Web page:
It’s been a disruptive week for the future of freelancing. The next time a budget is announced we will have left the EU, a possibly tempestuous move that will likely lead to a slow in growth, and a loss of jobs, wages, and investment. While the end of austerity has been announced as a way of building faith that the government will succeed in leaving the EU, eyebrows have been raised and questions asked as to how they are planning to do that.
The government has pushed some big numbers out in a bid to lift confidence and assure the country austerity has indeed come to an end. The key points that came out are that the deficit is £11.6b lower than forecasted with unemployment down and wages up, with £500m of extra funding for Brexit preparation and an additional £500m going to The Housing Infrastructure Fund, another £1b for the armed forces, and £30b for road improvement.
This was the most important budget for freelancers in the private sector to date. The enforcing of IR35 in the private sector was announced. IR35 has been notorious among regulators and companies in the freelance sector; while many argue it’s lack of implementation is allowing vast tax avoidance, others suggest that the flexibility of work freelancers enjoy is paramount to a thriving creative economy.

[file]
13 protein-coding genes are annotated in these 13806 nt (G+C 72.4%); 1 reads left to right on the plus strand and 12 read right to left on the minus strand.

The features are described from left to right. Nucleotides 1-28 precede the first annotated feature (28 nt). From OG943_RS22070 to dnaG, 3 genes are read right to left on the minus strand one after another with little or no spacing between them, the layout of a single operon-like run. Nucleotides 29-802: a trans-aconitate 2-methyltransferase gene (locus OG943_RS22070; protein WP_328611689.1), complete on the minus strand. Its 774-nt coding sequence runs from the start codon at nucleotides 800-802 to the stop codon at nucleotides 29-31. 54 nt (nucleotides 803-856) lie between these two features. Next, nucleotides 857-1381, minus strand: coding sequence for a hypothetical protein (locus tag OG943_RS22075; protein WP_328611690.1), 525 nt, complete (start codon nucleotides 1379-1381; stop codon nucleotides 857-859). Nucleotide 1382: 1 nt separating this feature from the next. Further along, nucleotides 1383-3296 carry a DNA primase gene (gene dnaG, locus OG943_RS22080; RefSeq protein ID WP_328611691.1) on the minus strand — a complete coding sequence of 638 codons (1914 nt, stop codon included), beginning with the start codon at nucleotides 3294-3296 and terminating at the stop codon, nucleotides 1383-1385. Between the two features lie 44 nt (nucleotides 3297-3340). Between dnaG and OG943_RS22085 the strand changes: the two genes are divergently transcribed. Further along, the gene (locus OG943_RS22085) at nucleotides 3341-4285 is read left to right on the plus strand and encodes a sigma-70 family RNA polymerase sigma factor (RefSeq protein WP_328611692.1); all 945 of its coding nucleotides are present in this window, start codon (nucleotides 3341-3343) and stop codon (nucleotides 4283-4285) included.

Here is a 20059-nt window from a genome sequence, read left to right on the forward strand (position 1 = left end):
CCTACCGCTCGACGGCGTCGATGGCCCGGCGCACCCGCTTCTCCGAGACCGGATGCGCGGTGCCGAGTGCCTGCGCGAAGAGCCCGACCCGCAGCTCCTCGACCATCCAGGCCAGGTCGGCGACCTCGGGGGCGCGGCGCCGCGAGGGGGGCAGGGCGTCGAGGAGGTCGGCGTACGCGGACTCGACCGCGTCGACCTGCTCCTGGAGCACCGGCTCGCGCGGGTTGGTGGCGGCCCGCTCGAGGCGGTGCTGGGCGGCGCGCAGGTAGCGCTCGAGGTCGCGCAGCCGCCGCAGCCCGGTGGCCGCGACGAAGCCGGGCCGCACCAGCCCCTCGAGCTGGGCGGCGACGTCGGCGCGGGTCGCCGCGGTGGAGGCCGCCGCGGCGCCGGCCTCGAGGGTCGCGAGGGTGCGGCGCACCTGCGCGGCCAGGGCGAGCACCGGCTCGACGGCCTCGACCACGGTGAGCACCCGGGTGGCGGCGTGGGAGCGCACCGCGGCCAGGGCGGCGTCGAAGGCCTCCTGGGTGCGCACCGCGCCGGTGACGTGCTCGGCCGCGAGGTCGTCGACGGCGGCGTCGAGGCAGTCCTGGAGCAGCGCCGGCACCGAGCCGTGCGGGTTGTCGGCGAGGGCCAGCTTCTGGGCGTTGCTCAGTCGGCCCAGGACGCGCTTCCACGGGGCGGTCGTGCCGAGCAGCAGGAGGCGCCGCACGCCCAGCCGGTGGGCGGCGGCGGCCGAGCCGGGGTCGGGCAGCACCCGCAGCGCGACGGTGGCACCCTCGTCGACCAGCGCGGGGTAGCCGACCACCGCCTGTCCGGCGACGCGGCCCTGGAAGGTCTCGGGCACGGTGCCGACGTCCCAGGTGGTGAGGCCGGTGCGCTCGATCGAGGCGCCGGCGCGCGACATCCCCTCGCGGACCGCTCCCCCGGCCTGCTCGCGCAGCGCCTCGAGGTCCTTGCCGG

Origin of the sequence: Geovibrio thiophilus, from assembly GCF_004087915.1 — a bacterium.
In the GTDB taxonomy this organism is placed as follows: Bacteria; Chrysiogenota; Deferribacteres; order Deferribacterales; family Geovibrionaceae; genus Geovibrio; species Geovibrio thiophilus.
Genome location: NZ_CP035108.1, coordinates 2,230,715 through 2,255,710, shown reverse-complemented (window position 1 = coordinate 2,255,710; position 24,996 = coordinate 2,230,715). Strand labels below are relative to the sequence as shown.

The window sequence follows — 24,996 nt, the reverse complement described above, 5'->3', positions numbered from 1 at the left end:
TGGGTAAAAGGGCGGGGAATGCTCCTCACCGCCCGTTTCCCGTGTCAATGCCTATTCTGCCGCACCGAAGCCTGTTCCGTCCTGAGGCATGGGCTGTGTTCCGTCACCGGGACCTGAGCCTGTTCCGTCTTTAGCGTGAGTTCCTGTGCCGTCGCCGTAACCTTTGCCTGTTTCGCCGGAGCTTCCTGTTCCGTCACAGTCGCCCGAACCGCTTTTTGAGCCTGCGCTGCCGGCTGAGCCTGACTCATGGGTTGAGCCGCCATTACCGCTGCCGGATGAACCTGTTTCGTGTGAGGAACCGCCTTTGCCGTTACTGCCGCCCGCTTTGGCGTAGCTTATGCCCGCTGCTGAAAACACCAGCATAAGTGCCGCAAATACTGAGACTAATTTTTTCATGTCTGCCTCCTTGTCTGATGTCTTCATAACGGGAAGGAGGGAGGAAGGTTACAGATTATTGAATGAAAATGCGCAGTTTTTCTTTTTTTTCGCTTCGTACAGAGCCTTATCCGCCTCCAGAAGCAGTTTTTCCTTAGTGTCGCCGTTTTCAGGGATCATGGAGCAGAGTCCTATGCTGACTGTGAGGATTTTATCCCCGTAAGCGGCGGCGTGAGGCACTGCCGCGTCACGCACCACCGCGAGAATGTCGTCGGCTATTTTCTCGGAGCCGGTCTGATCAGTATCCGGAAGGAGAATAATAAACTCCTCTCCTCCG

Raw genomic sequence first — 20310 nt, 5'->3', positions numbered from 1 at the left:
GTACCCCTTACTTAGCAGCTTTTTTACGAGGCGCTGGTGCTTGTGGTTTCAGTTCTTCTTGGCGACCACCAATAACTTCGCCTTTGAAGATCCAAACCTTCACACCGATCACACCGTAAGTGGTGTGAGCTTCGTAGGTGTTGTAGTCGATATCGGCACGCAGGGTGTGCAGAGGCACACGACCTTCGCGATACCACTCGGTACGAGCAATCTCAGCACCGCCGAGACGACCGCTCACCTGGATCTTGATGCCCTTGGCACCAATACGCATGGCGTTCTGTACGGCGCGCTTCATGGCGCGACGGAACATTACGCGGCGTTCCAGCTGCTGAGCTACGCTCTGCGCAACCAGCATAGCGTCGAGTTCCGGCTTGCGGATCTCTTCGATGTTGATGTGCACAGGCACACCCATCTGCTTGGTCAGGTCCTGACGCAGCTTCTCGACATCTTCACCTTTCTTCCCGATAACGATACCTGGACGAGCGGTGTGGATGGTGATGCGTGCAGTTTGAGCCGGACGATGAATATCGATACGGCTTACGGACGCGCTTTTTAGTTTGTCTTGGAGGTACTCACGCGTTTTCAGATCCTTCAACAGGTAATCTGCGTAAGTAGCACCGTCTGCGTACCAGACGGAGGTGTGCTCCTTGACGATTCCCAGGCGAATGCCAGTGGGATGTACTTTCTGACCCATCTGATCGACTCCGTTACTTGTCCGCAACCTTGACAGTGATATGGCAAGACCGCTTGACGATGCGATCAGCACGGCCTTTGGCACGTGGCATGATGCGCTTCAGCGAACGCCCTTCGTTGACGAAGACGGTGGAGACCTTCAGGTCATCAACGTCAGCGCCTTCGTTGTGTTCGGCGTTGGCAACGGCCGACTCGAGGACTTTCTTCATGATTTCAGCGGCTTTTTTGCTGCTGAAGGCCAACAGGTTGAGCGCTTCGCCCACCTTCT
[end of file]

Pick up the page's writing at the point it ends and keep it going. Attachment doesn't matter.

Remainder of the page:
David Byers writes in The Times that the reform of IR35 rules, aimed at preventing contractors and the companies that hire them from minimising the amount spent on income tax and national insurance contributions may be devasting for freelance workers. The move could potentially cost some contractors 25 per cent of their income. This is already a highly complex area where many struggle to understand their status and the importance placed on it by the government can potentially serve to undermine working schedules that increase productivity.
In The Guardian, Jasper Jolly pointed out that this change is the largest individual new revenue raiser in the budget this is in line with Matthew Taylor stating that as many as 80 per cent of freelancers are non-compliant with tax regulation. The new changes won’t come into effect until 2020 and will only affect medium to large businesses, but for companies such as Facebook and Google, as much as 50% of their workforces are freelance. Any format of IR35 enforcement will detract from the likelihood that workers will choose to go freelance and can potentially undermine the availability of the UK’s flexible workforce. The full details of the plan will be released next summer.
The future of freelancing is sure for a shake-up, but on some more sturdy ground, Tracy Brabin MP writes in Politics Home on the importance of bringing parental leave to freelancers and the self-employed, offering an allowance that could also be shared with partners, allowing parents to ease back into work when they are ready rather than when they have to. Ollie Smith writes in CityWire that the DWP will publish a paper setting out the process and policy for government
The focus for this week is looking to the future of freelance regulation and being aware of the law change in two years’ time.